Way back when iPods were a twinkle in Steve Jobs' eye, gym rats sweated to fast-paced music, but generally couldn't tell you how many beats per minute their favorite workout tunes contained.
In those formative years of fitness training, a song's actual tempo was known to your instructor alone, says Alyssa Shaffer, fitness director of Fitness magazine.
"The shift has been going from instructor-based routines, to the whole iPod revolution. Now you have the ability to create your own playlist and your own intensity mixes," she says.
Instructors have always relied on the ability of a song, depending on its "beats per minute," to boost heart rates and return them to normal.
Even for the most enterprising of exercisers, though, it wasn't easy to assemble a personal workout tape with the right pulse for the right moves.
"All of a sudden, the power has shifted to the everyday person," Shaffer says.
For fitness buffs, it's now second nature to know that music in the 115 to 120 BPM range is ideal for walking, while music for cardio workouts can range from an easy 120 to a nausea-inducing 180 in a spinning class.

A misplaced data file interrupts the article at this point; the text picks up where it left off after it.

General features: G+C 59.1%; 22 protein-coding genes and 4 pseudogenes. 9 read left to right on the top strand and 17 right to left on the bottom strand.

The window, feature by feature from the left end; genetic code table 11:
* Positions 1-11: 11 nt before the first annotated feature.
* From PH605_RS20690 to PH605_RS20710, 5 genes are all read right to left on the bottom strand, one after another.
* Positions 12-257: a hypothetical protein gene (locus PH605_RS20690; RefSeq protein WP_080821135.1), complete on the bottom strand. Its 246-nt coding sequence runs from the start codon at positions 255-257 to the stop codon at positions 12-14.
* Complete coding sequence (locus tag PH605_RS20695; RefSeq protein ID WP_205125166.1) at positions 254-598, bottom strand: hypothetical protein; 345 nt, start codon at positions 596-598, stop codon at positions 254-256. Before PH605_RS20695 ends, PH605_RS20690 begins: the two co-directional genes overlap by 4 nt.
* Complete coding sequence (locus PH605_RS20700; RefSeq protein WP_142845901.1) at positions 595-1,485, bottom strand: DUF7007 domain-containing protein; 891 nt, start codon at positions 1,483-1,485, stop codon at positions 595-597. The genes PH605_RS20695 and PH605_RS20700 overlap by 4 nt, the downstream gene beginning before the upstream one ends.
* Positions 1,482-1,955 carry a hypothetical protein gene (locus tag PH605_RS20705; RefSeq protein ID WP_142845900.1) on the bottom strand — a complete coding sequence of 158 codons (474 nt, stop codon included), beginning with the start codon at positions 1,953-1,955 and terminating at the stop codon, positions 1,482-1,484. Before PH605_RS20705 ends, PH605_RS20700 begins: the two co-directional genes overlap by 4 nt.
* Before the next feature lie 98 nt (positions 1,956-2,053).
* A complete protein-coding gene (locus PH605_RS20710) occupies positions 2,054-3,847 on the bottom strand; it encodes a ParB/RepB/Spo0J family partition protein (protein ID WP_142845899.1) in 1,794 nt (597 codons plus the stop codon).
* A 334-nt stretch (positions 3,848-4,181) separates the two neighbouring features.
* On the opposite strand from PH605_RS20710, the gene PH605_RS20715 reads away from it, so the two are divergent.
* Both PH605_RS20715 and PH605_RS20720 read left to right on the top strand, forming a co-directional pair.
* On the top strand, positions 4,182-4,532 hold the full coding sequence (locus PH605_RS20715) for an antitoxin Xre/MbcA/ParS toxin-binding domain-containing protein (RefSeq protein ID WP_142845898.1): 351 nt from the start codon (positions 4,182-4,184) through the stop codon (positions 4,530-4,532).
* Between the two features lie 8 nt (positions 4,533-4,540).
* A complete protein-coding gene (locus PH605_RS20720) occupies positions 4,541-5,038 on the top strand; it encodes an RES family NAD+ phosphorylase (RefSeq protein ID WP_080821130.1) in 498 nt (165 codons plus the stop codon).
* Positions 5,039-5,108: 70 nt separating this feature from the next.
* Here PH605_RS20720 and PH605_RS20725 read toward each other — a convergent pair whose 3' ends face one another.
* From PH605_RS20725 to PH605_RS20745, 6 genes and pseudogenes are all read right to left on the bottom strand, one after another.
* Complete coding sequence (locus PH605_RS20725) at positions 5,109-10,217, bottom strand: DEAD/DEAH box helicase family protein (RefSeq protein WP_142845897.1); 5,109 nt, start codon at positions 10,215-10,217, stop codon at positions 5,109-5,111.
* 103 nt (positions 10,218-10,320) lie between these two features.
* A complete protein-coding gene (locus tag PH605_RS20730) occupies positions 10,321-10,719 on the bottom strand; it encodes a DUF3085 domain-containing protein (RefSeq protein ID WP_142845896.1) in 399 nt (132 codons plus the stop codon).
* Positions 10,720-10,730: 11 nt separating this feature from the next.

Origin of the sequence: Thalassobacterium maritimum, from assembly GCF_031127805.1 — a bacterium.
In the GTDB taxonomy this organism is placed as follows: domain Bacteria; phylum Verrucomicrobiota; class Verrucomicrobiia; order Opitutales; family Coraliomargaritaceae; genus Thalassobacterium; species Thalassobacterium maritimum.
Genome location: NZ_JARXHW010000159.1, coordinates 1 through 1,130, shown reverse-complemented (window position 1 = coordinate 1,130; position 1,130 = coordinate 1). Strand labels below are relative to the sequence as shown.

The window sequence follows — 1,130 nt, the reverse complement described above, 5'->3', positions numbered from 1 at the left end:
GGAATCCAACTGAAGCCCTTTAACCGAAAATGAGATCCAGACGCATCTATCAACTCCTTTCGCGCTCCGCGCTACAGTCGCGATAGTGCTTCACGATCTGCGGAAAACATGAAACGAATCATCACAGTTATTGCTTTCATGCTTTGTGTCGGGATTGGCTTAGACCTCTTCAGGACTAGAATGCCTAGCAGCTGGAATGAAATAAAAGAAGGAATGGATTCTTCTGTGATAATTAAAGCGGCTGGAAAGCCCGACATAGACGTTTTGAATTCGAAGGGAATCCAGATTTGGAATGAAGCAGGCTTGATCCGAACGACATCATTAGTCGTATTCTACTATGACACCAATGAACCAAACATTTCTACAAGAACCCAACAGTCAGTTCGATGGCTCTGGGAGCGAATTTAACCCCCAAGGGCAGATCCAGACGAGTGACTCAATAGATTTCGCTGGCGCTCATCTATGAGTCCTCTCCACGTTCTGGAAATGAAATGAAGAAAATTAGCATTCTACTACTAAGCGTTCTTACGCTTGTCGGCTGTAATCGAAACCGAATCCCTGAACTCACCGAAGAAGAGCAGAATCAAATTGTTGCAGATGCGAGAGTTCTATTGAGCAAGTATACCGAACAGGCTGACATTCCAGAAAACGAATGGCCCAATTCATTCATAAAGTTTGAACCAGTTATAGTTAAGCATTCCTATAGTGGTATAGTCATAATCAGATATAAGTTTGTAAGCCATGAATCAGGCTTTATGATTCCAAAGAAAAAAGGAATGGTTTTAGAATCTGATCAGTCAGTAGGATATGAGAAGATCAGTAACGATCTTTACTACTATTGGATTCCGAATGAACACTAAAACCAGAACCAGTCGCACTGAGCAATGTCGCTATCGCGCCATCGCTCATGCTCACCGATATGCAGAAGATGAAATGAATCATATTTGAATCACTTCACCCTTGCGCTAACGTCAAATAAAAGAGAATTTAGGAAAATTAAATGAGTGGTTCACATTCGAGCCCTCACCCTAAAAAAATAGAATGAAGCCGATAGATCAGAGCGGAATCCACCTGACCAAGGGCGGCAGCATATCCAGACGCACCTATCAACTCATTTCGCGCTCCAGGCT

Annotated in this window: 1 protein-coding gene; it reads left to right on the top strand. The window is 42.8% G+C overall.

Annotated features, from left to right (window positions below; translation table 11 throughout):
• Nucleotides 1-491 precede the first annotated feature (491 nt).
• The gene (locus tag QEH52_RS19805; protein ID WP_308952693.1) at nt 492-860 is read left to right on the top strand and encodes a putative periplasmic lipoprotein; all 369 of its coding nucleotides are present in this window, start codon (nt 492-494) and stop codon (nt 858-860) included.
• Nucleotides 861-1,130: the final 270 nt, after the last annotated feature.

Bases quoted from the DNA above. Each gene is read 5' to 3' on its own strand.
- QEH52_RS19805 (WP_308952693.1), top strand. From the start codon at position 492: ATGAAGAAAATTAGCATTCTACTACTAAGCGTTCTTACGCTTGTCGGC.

Anyone with a computer and an MP3 player can tailor a workout soundtrack according to the desired BPM. With software that manipulates a song's BPM and BPM-counting gadgets on the market, staying on top of the beat becomes even easier.
There is also Exerciseradio.com, a streaming site established by New York City-based trainer Terri Walsh. The site's four channels offer music with BPM counts suitable for strength training, cardio workouts, kickboxing and boxing and yoga.
The free Internet radio station is designed to "cover the spectrum," Walsh says. "Someone who is advanced should be able to use it as well as someone who is just starting out."
Since January, Steve Boyett, known professionally as disc jockey Steveboy, has compiled music mixes with a high BPM count for a regular podcast called Podrunner. In recent weeks, Boyett's free mixes have soared to the top of the iTunes list of its 100 most popular podcasts.